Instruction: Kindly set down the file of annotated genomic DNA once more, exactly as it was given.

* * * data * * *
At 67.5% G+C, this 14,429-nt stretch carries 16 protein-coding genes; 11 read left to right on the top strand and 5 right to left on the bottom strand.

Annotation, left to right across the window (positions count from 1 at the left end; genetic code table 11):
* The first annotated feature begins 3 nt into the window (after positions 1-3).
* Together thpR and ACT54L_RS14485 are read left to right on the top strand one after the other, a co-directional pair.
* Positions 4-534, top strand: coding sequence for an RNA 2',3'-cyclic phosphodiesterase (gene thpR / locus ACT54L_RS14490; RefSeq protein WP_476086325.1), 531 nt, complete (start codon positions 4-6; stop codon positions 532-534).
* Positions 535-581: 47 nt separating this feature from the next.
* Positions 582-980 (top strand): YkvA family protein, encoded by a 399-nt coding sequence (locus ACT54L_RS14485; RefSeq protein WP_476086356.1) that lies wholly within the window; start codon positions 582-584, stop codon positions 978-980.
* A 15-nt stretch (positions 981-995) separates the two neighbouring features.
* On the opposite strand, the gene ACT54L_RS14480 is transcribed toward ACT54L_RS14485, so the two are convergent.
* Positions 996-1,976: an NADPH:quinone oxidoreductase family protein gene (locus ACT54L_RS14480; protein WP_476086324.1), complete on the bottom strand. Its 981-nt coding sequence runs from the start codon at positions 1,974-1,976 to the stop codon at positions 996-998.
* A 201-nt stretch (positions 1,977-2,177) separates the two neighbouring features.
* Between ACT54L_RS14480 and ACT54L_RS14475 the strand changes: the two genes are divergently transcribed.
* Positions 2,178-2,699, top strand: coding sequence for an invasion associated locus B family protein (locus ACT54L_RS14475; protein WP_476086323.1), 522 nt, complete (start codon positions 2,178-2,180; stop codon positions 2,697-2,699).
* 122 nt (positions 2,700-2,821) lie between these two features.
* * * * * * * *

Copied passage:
At 67.5% G+C, this 14,429-nt stretch carries 16 protein-coding genes; 11 read left to right on the top strand and 5 right to left on the bottom strand.

Annotation, left to right across the window (positions count from 1 at the left end; genetic code table 11):
* The first annotated feature begins 3 nt into the window (after positions 1-3).
* Together thpR and ACT54L_RS14485 are read left to right on the top strand one after the other, a co-directional pair.
* Positions 4-534, top strand: coding sequence for an RNA 2',3'-cyclic phosphodiesterase (gene thpR / locus ACT54L_RS14490; RefSeq protein WP_476086325.1), 531 nt, complete (start codon positions 4-6; stop codon positions 532-534).
* Positions 535-581: 47 nt separating this feature from the next.
* Positions 582-980 (top strand): YkvA family protein, encoded by a 399-nt coding sequence (locus ACT54L_RS14485; RefSeq protein WP_476086356.1) that lies wholly within the window; start codon positions 582-584, stop codon positions 978-980.
* A 15-nt stretch (positions 981-995) separates the two neighbouring features.
* On the opposite strand, the gene ACT54L_RS14480 is transcribed toward ACT54L_RS14485, so the two are convergent.
* Positions 996-1,976: an NADPH:quinone oxidoreductase family protein gene (locus ACT54L_RS14480; protein WP_476086324.1), complete on the bottom strand. Its 981-nt coding sequence runs from the start codon at positions 1,974-1,976 to the stop codon at positions 996-998.
* A 201-nt stretch (positions 1,977-2,177) separates the two neighbouring features.
* Between ACT54L_RS14480 and ACT54L_RS14475 the strand changes: the two genes are divergently transcribed.
* Positions 2,178-2,699, top strand: coding sequence for an invasion associated locus B family protein (locus ACT54L_RS14475; protein WP_476086323.1), 522 nt, complete (start codon positions 2,178-2,180; stop codon positions 2,697-2,699).
* 122 nt (positions 2,700-2,821) lie between these two features.